The head is quite an interesting structure, as it seems to comprise a plastic skin stretched over a tough, slightly padded backing. This is clearly a different approach to pad design than that currently adopted by most British electro-pad manufacturers, who all tend to use rubber for the playing surface. For all that, it does feel very much like the real thing, being both resilient and responsive.

The system's modular nature means that any suitable stands may be used with it. Fixing to the pads is via the now fairly standard right-angled splined brackets. The stands supplied by Roland are in fact made by Tama (themselves recent entrants into the electro-percussion world), and seem very solid. You'll need three for a six-piece kit, two for each pair of toms and an individual snare stand. Leads can be of either the jack-to-jack or XLR-to-jack variety, there being sockets for both types provided on each pad.

The sound-generating side of the Roland system is contained neatly within a 2U-high rack-mountable box, to which each of the six drum pads is connected. There are individual outputs for all six voices, though as an alternative there's a composite output, available in either mono or stereo with the instruments panned across the field.

In keeping with Roland's policy of sticking MIDI on everything they make, there's the full complement of MIDI In, Out and Thru sockets. And in line with current trends in keyboard design, the 32 kit memories are arranged in banks; in this case four banks with eight sounds per bank. You alter parameter values using a single continuous controller, after selecting the particular parameter via the relevant pushbutton on the front panel's Edit section.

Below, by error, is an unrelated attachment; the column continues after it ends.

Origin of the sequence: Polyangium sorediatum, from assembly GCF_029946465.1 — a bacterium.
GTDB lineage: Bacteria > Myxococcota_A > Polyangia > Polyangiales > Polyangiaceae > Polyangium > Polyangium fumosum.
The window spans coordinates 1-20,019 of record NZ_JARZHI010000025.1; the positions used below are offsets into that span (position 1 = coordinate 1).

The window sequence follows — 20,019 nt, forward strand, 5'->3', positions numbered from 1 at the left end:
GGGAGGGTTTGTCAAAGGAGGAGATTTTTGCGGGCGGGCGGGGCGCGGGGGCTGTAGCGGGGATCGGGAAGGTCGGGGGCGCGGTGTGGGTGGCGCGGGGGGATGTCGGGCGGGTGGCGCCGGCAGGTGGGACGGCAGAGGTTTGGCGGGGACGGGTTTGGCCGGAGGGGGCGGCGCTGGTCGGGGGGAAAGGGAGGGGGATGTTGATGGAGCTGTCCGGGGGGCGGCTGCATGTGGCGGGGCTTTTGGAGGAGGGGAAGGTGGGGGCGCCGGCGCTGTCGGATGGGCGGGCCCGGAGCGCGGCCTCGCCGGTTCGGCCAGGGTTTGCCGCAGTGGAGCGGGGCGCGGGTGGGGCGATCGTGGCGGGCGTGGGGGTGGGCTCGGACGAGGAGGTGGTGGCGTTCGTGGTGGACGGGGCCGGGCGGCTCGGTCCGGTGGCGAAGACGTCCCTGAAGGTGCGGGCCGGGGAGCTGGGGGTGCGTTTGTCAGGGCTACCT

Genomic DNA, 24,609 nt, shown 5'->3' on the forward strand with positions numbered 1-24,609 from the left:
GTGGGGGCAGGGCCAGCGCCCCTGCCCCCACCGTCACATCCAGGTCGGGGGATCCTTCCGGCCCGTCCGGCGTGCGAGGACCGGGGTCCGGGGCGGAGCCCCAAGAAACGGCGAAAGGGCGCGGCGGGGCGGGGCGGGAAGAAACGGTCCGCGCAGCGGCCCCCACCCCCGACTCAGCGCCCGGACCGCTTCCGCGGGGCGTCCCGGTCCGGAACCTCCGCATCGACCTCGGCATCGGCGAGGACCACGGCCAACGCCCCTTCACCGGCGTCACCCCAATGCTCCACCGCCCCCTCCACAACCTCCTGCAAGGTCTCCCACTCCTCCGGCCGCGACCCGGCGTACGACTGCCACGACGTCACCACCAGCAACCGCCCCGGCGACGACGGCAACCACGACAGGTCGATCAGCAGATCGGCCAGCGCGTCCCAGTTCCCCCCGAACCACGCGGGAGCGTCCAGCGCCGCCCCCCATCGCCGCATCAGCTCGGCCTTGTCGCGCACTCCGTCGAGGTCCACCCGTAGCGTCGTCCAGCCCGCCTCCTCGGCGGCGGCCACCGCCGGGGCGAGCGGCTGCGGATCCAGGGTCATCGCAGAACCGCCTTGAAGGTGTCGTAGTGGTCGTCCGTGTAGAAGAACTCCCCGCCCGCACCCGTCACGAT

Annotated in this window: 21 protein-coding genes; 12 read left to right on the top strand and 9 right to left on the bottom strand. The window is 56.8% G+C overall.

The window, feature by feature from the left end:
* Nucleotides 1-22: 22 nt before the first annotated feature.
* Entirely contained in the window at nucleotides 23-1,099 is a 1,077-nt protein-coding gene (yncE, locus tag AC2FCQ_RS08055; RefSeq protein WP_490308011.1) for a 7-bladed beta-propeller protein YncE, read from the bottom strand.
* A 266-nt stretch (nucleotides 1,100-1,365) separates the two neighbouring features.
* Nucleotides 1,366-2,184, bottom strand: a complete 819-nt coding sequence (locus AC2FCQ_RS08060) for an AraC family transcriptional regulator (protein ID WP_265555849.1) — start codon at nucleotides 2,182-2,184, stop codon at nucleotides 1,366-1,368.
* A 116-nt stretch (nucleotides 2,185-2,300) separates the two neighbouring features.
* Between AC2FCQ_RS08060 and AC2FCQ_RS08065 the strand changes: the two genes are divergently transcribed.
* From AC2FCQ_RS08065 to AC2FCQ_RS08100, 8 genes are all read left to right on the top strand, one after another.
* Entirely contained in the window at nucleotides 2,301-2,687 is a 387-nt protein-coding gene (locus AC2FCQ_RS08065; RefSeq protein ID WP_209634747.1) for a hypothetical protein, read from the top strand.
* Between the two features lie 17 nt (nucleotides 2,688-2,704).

Sounds themselves are created in two stages. The first of these is to edit and store up to eight variations of the basic sounds for each of the six drums in the kit. Then, you assemble these sounds in any combination to create a 'kit'; the system can store up to 32 of these. Extra storage of all parameters and sounds is available via external memory cartridges, which you insert into a slot on the DDR30's front panel.

"Design - The shape works practically as well as aesthetically — it's easy to fit a lot of tom-tom pads into a small space."

The cartridges have two separate memory 'areas', each of which is capable of storing the entire contents of the system's onboard memory. So with the DDR30 plus one memory cartridge, you have the storage capacity for 92 separate drum 'kits'. Now, with six drums per kit, you're not going to get 564 totally unique and individual drum sounds. Still, the arrangement makes the change from one kit with, say, heavily damped tom-toms, to another with more open toms, a matter of pressing a single button.